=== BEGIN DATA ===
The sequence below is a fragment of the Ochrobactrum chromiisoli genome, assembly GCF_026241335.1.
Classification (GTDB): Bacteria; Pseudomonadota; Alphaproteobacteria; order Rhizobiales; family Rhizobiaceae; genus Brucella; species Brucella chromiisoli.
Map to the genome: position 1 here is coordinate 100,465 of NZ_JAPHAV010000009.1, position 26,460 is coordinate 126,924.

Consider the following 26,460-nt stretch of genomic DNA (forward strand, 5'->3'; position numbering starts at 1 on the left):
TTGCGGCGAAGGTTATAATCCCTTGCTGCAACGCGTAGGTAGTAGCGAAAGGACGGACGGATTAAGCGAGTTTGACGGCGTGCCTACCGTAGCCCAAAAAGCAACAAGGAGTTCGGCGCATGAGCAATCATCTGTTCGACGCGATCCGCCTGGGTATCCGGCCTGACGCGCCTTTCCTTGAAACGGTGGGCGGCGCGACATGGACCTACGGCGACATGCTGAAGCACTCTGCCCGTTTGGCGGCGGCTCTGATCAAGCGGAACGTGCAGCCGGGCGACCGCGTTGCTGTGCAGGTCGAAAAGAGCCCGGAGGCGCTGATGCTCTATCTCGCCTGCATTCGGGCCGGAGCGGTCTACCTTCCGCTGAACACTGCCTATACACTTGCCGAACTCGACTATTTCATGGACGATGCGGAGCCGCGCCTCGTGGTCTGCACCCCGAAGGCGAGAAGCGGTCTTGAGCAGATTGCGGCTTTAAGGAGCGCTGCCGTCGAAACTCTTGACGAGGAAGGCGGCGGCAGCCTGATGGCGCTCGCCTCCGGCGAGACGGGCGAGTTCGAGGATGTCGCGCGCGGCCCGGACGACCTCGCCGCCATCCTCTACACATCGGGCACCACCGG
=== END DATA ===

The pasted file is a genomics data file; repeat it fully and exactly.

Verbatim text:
The sequence below is a fragment of the Ochrobactrum chromiisoli genome, assembly GCF_026241335.1.
Classification (GTDB): Bacteria; Pseudomonadota; Alphaproteobacteria; order Rhizobiales; family Rhizobiaceae; genus Brucella; species Brucella chromiisoli.
Map to the genome: position 1 here is coordinate 100,465 of NZ_JAPHAV010000009.1, position 26,460 is coordinate 126,924.

Consider the following 26,460-nt stretch of genomic DNA (forward strand, 5'->3'; position numbering starts at 1 on the left):
TTGCGGCGAAGGTTATAATCCCTTGCTGCAACGCGTAGGTAGTAGCGAAAGGACGGACGGATTAAGCGAGTTTGACGGCGTGCCTACCGTAGCCCAAAAAGCAACAAGGAGTTCGGCGCATGAGCAATCATCTGTTCGACGCGATCCGCCTGGGTATCCGGCCTGACGCGCCTTTCCTTGAAACGGTGGGCGGCGCGACATGGACCTACGGCGACATGCTGAAGCACTCTGCCCGTTTGGCGGCGGCTCTGATCAAGCGGAACGTGCAGCCGGGCGACCGCGTTGCTGTGCAGGTCGAAAAGAGCCCGGAGGCGCTGATGCTCTATCTCGCCTGCATTCGGGCCGGAGCGGTCTACCTTCCGCTGAACACTGCCTATACACTTGCCGAACTCGACTATTTCATGGACGATGCGGAGCCGCGCCTCGTGGTCTGCACCCCGAAGGCGAGAAGCGGTCTTGAGCAGATTGCGGCTTTAAGGAGCGCTGCCGTCGAAACTCTTGACGAGGAAGGCGGCGGCAGCCTGATGGCGCTCGCCTCCGGCGAGACGGGCGAGTTCGAGGATGTCGCGCGCGGCCCGGACGACCTCGCCGCCATCCTCTACACATCGGGCACCACCGG